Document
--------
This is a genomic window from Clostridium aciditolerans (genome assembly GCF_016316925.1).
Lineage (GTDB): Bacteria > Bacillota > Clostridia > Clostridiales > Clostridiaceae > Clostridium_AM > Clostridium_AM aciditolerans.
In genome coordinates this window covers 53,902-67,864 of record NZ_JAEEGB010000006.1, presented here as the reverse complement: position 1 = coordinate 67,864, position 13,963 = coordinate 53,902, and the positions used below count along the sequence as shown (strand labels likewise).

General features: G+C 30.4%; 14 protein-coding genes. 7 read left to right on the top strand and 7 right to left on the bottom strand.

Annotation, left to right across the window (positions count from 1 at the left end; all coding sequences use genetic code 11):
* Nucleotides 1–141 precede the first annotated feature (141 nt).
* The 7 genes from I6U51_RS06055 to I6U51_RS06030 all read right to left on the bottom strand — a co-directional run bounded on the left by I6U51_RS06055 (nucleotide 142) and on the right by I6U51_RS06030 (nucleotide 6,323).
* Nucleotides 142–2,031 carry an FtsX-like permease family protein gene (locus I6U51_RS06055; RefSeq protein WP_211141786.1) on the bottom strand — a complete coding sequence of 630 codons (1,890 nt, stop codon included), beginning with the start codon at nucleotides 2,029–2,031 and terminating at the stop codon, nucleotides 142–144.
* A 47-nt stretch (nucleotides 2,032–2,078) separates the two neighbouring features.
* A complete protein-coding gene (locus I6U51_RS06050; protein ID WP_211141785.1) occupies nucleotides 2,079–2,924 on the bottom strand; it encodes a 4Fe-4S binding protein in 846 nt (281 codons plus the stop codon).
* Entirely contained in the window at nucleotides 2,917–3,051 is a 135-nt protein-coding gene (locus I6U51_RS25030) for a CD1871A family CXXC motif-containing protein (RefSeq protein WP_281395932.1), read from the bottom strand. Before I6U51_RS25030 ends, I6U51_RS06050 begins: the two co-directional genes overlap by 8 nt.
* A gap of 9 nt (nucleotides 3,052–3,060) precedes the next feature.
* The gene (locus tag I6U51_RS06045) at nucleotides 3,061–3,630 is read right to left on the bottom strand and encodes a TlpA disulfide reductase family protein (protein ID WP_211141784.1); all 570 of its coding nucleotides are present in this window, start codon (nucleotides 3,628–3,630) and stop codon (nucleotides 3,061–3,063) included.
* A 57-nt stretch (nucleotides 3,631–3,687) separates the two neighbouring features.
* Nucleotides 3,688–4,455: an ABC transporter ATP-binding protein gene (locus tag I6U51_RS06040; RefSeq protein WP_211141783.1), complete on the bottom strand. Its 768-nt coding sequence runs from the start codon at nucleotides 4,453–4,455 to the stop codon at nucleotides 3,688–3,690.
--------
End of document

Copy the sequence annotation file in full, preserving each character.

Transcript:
This is a genomic window from Clostridium aciditolerans (genome assembly GCF_016316925.1).
Lineage (GTDB): Bacteria > Bacillota > Clostridia > Clostridiales > Clostridiaceae > Clostridium_AM > Clostridium_AM aciditolerans.
In genome coordinates this window covers 53,902-67,864 of record NZ_JAEEGB010000006.1, presented here as the reverse complement: position 1 = coordinate 67,864, position 13,963 = coordinate 53,902, and the positions used below count along the sequence as shown (strand labels likewise).

General features: G+C 30.4%; 14 protein-coding genes. 7 read left to right on the top strand and 7 right to left on the bottom strand.

Annotation, left to right across the window (positions count from 1 at the left end; all coding sequences use genetic code 11):
* Nucleotides 1–141 precede the first annotated feature (141 nt).
* The 7 genes from I6U51_RS06055 to I6U51_RS06030 all read right to left on the bottom strand — a co-directional run bounded on the left by I6U51_RS06055 (nucleotide 142) and on the right by I6U51_RS06030 (nucleotide 6,323).
* Nucleotides 142–2,031 carry an FtsX-like permease family protein gene (locus I6U51_RS06055; RefSeq protein WP_211141786.1) on the bottom strand — a complete coding sequence of 630 codons (1,890 nt, stop codon included), beginning with the start codon at nucleotides 2,029–2,031 and terminating at the stop codon, nucleotides 142–144.
* A 47-nt stretch (nucleotides 2,032–2,078) separates the two neighbouring features.
* A complete protein-coding gene (locus I6U51_RS06050; protein ID WP_211141785.1) occupies nucleotides 2,079–2,924 on the bottom strand; it encodes a 4Fe-4S binding protein in 846 nt (281 codons plus the stop codon).
* Entirely contained in the window at nucleotides 2,917–3,051 is a 135-nt protein-coding gene (locus I6U51_RS25030) for a CD1871A family CXXC motif-containing protein (RefSeq protein WP_281395932.1), read from the bottom strand. Before I6U51_RS25030 ends, I6U51_RS06050 begins: the two co-directional genes overlap by 8 nt.
* A gap of 9 nt (nucleotides 3,052–3,060) precedes the next feature.
* The gene (locus tag I6U51_RS06045) at nucleotides 3,061–3,630 is read right to left on the bottom strand and encodes a TlpA disulfide reductase family protein (protein ID WP_211141784.1); all 570 of its coding nucleotides are present in this window, start codon (nucleotides 3,628–3,630) and stop codon (nucleotides 3,061–3,063) included.
* A 57-nt stretch (nucleotides 3,631–3,687) separates the two neighbouring features.
* Nucleotides 3,688–4,455: an ABC transporter ATP-binding protein gene (locus tag I6U51_RS06040; RefSeq protein WP_211141783.1), complete on the bottom strand. Its 768-nt coding sequence runs from the start codon at nucleotides 4,453–4,455 to the stop codon at nucleotides 3,688–3,690.